Now that I’ve started the “orange”, or feel good mood of the week with the Pumpkin soup, it only seems fair to continue… While visiting Sicily this summer, I’ve tried a thing called arancini. Hence, longing for the sun, summer and the beautiful Sicily, I just had to make them.
Arancini (translated from Sicilian) would be mean “little orange”. Truthfully, it’s a fried rice ball (croquette) with a variety of fillings inside. It may not seem fancy or special, but it does taste great and not just because I have sentiments from a nice trip (and a weakness for Sicilian cuisine). If you make the arancini smaller you can have them as canapés with drinks (I vouch for Prosecco), or with some sauce can be a perfect starter.
To be honest, this was my first attempt in aiming to make the arancini. I knew in theory that, it’s just a combination of risoto with pretty much anything from ragù to cheese or mushrooms, so I used the basic risotto recipe I usually use, the ragù, well in other words it’s the bolognaise sauce that’s my best friend for pasta and that’s pretty much it.
One small note, I do have to say about arancini, though these delights are easy to make they do require some time… Risotto, ragù and the actual making afterwards does take a little… BUT, all good things in life require work in some capacity, so it is worth a try. If you happen to be making risotto and have some leftovers it’s perfect to make it with, otherwise you can make a new batch.
Will make 16 to 20 arancini depending on the size
For the ragù
170g minced beef
1 onion, finely chopped
1 celery, grated
1 carrot, grated
1 garlic glove, chopped
100ml red wine (optional)
250ml tomato sugo
salt and freshly grounded pepper
50g fresh or frozen peas
Process: Heat a heavy based pan, brown the minced meat adding little at the time. Next add the onion, celery and carrot and sweat till the vegetables are soft, adding garlic the last minute. Keep the heat on medium.
Pour in the wine and let it bubble for a minute or so then add the sugo, season with salt and pepper, reduce the lowest possible, cover and let it simmer for an hour.
After the hour taste and adjust the seasoning as needed, if the sauce is a too thick add a few spoons of water. Finally, add the peas and simmer for 5 more minutes.
You can use the ragù sauce once it is cool enough to handle or leave it for the next day.
For the risotto
1 shallot, very finely chopped
1 garlic glove, crushed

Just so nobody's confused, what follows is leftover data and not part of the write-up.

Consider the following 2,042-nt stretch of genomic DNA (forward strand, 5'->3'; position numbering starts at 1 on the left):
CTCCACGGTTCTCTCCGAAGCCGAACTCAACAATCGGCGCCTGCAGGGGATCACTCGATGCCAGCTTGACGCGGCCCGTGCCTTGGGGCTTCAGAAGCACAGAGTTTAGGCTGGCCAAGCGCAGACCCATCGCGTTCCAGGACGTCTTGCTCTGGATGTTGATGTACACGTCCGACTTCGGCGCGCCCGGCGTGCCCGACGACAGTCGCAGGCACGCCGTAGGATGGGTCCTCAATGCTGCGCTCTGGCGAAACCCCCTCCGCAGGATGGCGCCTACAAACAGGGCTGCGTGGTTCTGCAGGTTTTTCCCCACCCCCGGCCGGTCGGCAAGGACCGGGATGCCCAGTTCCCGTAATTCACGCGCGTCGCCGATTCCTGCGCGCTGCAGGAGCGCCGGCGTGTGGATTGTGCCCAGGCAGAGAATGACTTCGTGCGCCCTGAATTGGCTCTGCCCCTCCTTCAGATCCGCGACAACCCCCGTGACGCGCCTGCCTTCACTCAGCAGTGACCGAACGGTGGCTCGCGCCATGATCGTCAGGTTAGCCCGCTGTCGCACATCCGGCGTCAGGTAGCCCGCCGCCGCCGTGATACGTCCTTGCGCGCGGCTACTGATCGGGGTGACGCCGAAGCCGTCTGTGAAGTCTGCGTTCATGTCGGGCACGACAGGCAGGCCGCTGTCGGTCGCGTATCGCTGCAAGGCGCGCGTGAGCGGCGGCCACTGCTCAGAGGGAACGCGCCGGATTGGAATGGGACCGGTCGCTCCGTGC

1 tablespoon olive oil
50 g butter
200g Arborio rice
100ml white wine
800ml vegetable stock
pinch of saffron (optional)
50g Parmigiano-Reggiano, finely grated
Process: Bring the stock to simmer.
Heat the oil and half of butter in the heavy based pan and gently saute the shallot and garlic until softened. Add the rice and fry stirring for a minute, add the wine and let it the rice absorb it. Next, add a ladle of stock striring constantly until it is absorbed. Continue with the rest of the stock adding a ladle at the time. Don’t be tempted to add too much stock to the rice or it will be to watery; stick to 1-2 ladles at the time, just enough to moisten the rice, you may actually not use all the stock. To make the risotto will take 20 minutes, 5 minutes before the end tip in the saffron.
When the rice has cooked , remove the garlic, add the Parmigiano-Reggiano and stir in the butter, check the seasoning, add salt or pepper as needed. If you would be using the rice for the arancini directly, cover it and let to cool. I was using the next day, so I stored it covered in the fridge.
To assemble the arancini
salt and freshly grounded pepper
a bowl of cold water
500 ml vegetable oil
Process: Make the arancini, dip the hands in cold water, take a tablespoon of risotto in the palm of your hand, spread as equally as you can, then add a teaspoon of ragù in the centre and fold the rice around into a ball. The secret is to put as much ragù as possible into the arancini with as little risotto as you can. The first 2-3 maybe a bit tricky, but after that it’s a piece of cake.
Right, once you have all the arancini made, prepare the “assembly line”: beat the eggs lightly with some salt and pepper, pour the breadcrumbs into a bowl. Dip the arancino into the egg mixture, one by one (I used two forks to fish it out), then into the breadcrumbs. Be sure it is well coated and transfer to a clean plate. I would recommend preparing all the arancini before deep-frying, it’s just earier this way. When ready, heat the oil in deep frying pan and fry the arancini until nice golden brown, then transfer to a paper towel to absorb the excess oil.
These arancini are wonderful on their own, with a nice cold glass of Prosecco are simply amazing for a start of the evening. You can even prepare and deep-fry them a day ahead and just warm up in the oven (210°C for 5-10 minutes) before serving and they will be just as good!